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Add Life to Your Design Aquarium with These Beautiful Freshwater Plants

Posted by on Monday, January 20th, 2014

Our aquariums tend to age with us. Our first ones tend to be very simple, when we’re kids, both out of a lack of experience and because of pragmatic parents not wanting to dump a lot of money on the fluctuating whims of a child.  I don’t know if the comic-stereotype of the little bowl with some gravel and a lonely goldfish bubbling around is something that people still do – or if they ever did – but if not, that is just a slight exaggeration of the simple way many of us start our hobbies.

For those that stick with it, that recognize the fun and embrace the responsibility of creating an ecosystem, our aquariums tend to get more elaborate. They get bigger and incorporate more fish, and then tend to get plants. Again, at the beginning, people often want plastic plants. I know my first aquarium plants weren’t real – it was scary enough to try to keep fish alive; I wasn’t going to do the same with plants. But the main problem with plastic plants, of course, is that they are static: they never change, which takes a large chunk out of why having an aquarium is such a joy. You want a living space. Plants that grow and shift and flower add an organic and dynamic addition to any aquarium.

Flowering plants

A collection of plants give a natural feel to your tank.
Image from ebay.com

If you’re looking to add life to your tank, here are several plants to consider. In today’s post we’ll cover plants that are ideal for freshwater aquariums, and we’ll tackle salt-water plants in a later post.

Barclaya Longifolia

I’ll admit that I am a bit biased here – the common name for this plant is “Orchid Lily”, and those are my two favorite flowers. But even beyond that, it is an amazing plant if you have a larger (75 gallons) tank.  They don’t grow fast under lower light levels, but they still do keep growing, and thrive under medium light and heat. With long red and green leaves, the longifolia has a natural undulation that gives your aquarium a living feel, giving its residents something to swim around and through. At full size, they can be almost hauntingly alive.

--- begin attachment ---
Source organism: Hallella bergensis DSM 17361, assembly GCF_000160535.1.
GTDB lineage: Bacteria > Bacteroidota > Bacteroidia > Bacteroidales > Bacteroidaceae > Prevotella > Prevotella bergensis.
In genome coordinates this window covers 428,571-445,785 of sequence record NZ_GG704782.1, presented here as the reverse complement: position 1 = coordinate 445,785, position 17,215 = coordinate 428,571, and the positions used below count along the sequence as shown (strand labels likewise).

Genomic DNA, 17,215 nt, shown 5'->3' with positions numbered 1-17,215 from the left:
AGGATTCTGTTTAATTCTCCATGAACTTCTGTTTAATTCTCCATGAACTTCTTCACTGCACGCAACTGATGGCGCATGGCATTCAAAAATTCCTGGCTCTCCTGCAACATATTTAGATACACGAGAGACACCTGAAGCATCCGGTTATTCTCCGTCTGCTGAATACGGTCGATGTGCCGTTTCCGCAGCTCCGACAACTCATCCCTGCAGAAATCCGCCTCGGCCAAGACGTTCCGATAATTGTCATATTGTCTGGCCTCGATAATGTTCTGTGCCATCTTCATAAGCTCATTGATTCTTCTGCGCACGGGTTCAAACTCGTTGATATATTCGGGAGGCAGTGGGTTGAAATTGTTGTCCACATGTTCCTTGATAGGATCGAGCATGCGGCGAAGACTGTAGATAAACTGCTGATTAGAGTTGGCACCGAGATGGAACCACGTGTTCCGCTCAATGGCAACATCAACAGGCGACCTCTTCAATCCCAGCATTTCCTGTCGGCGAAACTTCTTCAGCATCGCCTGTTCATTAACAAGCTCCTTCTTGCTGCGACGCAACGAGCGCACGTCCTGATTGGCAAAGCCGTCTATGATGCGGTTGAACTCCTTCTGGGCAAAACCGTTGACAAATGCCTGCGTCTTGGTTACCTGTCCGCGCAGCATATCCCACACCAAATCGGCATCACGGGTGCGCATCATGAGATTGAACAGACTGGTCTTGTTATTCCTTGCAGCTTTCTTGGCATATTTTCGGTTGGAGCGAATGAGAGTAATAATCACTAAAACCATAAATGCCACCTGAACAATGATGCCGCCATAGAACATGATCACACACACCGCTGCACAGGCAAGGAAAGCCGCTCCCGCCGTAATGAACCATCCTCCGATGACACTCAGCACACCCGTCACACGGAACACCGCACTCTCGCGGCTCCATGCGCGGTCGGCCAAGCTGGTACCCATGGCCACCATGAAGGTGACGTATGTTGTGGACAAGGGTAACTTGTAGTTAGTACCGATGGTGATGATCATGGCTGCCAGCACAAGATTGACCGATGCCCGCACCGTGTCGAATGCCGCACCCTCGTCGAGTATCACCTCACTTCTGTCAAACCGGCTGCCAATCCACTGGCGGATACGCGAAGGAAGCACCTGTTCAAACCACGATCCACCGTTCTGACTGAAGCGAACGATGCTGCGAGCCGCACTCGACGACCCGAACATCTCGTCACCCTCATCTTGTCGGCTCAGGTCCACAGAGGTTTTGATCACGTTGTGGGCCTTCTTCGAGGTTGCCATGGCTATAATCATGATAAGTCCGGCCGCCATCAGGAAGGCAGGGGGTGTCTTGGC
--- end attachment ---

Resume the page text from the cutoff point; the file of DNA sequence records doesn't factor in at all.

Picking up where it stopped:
Barclaya longifloria

The barclaya longifloria provides a rippling beauty for your tank.
Image from aquaticplantcentral.com

Devil’s Eye

With a name like Devil’s Eye, you might expect this to be a dangerous-looking, difficult plant. Luckily, that isn’t the case. A perfect complement to the Orchid Lily, this leafy plant is smaller, with thicker and shorter leaves, taking up space on a horizontal plane where the Orchid strains for the sky. A green plant with a red base, the Devil’s Eye gives the floor of your aquarium a clean look. It needs medium light to thrive, making it ideal for most tanks.

Devil's Eye

The Devil’s Eye spreads out closer to the floor of your tank.
Image from aquaplants.biz

Swordplant

So how about something that flowers? If that is what you are looking for, try the swordplant. Swords, coming from the amazon, have (predictably) long and thin leaves, which are fairly sharp and can create beautiful, white underwater flowers. These bloom easily, without much work, but the plant itself needs a fair amount of maintenance, with a solid substrate and, according to some, a CO2 infusion. This plant can easily expand to fit into a 50 gallon tank. There is something amazingly beautiful about an underwater flower, undulating in the water as if in a hidden breeze. Definitely an important addition to your tank.

Swordplant

This swordplant flower could be in your tank.
Image from photobucket.com

This is just a small sampling of the kind of plants you should consider for your freshwater aquarium. In addition to being aesthetically pleasing, real plants help to keep your tank clean, your fish healthy and happy, and your friends continually impressed. Watching your fish swim in and out of this natural beauty will add another level of fascination to your design aquarium.

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